Illegal structures resurface in Mbare

HARARE city council seems to have given up on lawlessness in the city as illegal structures that were demolished during the 2005 Operation Murambatsvina have resurfaced in almost all the suburbs.

Report by Moses Matenga Staff Reporter

A NewsDay survey this week revealed that illegal structures, among them makeshift houses, tuckshops, light industrial sites and markets were back and many more are under construction.

Mbare and its environs are back to their eyesore status as residents construct makeshift homes to accommodate thousands of desperate tenants and mini-industries in the wake of massive unemployment.

The residents accuse the local authority of taking forever to address the housing situation in the city, leaving them with no option but to “extend” their houses to accommodate growing families.

“There are no housing projects in the city and I can’t continue sleeping in the same room with my children. In such circumstances, this is the best I can do,” said Enock Musosi of Mbare’s Majubheki section.

However, deputy mayor Emmanuel Chiroto said council would not tolerate lawlessness and if the residents do not regularise their structures, they would be destroyed.

“People should stop building illegal structures. We are a council that loves its city more than we love votes. We won’t allow people to do what they want because we want votes. We won’t allow lawlessness. These people should run around and try and regularise their structures, lest they would be destroyed,” he said.

But residents’ associations said council was to blame by failing to come up with concrete measures to arrest the proliferation of the structures.

Harare Residents’ Trust (HRT) said residents will not allow another Murambatsvina in the city and council should put its systems in order.

“The challenge is that council has no concrete plans because they are afraid of Chipangano (shadowy militia group allegedly aligned to Zanu PF). All this is happening because they have lost control,” said Charles Mazorodze of the HRT.

“They are not enforcing bye-laws governing the illegal structures and now to demolish these structures is like going back to the days of Murambatsvina and we don’t want to revisit those days,” Mazorodze said.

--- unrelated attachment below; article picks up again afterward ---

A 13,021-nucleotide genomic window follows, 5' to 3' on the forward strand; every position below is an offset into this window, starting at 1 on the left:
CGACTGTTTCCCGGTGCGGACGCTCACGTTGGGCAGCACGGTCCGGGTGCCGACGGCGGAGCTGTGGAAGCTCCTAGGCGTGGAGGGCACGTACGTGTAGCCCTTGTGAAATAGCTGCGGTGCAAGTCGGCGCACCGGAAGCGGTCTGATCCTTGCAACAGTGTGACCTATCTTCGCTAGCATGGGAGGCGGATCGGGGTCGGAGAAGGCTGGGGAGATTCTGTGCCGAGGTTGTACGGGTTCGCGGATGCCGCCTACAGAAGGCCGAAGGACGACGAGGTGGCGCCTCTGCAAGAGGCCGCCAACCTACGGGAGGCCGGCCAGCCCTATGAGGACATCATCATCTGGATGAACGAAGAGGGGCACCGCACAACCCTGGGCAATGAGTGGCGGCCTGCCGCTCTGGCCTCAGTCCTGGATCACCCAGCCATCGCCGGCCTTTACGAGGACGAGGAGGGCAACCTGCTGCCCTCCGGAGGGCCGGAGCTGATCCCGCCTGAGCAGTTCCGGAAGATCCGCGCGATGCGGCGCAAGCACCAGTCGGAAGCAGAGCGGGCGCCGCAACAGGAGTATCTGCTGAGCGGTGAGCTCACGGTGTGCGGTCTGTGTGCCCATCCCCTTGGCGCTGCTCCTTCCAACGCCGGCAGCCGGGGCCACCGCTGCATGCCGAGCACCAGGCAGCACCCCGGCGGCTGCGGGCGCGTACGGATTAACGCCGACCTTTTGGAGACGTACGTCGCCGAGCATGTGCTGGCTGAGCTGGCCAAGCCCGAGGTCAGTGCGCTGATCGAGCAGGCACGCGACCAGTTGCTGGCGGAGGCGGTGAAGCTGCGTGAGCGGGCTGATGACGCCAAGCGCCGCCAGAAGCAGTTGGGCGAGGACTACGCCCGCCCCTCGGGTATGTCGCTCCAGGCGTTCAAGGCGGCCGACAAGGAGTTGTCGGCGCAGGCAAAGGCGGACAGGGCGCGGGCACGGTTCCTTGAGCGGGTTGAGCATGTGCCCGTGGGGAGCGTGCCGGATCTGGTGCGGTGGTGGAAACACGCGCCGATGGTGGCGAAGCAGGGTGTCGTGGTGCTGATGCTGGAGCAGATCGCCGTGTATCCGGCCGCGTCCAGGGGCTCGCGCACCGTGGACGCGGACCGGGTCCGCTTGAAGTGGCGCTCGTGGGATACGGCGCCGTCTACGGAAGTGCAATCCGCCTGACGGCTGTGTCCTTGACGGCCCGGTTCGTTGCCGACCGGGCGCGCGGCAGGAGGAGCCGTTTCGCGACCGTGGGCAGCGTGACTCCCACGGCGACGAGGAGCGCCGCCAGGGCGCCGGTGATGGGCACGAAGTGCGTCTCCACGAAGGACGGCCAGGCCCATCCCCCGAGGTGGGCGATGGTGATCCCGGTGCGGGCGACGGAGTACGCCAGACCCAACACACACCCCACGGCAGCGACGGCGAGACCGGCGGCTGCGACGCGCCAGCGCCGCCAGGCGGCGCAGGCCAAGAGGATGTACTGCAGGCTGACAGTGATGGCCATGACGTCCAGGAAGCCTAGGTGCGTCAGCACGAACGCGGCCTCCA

Combined Harare Residents’ Association (CHRA) communications officer Tendai Muchada said: “CHRA remains concerned with the massive sprouting of illegal structures. This is reflective of a failed housing policy which has been largely characterised by the highly politicised operation Garikai/Hlalani kuhle which did not benefit victims of operation Murambatsvina.”

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  1. this time u destroy my house, my vote goes to mdc n

  2. The way you do these illegal structure researches one would that you enjoy to see people suffering and maybe against the government

    1. Agreed. When carrying out a research, the question is what is the objective. In this case, the reporter appears to suggest that HCC should go and demolish the structures. But HCC can not build any decent accommodation or factory shells or just to upgrade Mupedzanhamo. It appears Zimbabwe is the only country where people’s houses are destroyed in the name of illegal structures. Even in countries like SA and India there are shacks, why is that in Zimbabwe cleanliness of the city takes precedence over people’s habitat. People will be moved from the make-shift settlements to better places, once resources are found. I’m not against lawlessness, but I’m pro-solution approach not destructive approach, with no solutions whatsoever.

      1. Sorry, I wanted to say I don’t support lawlessness.

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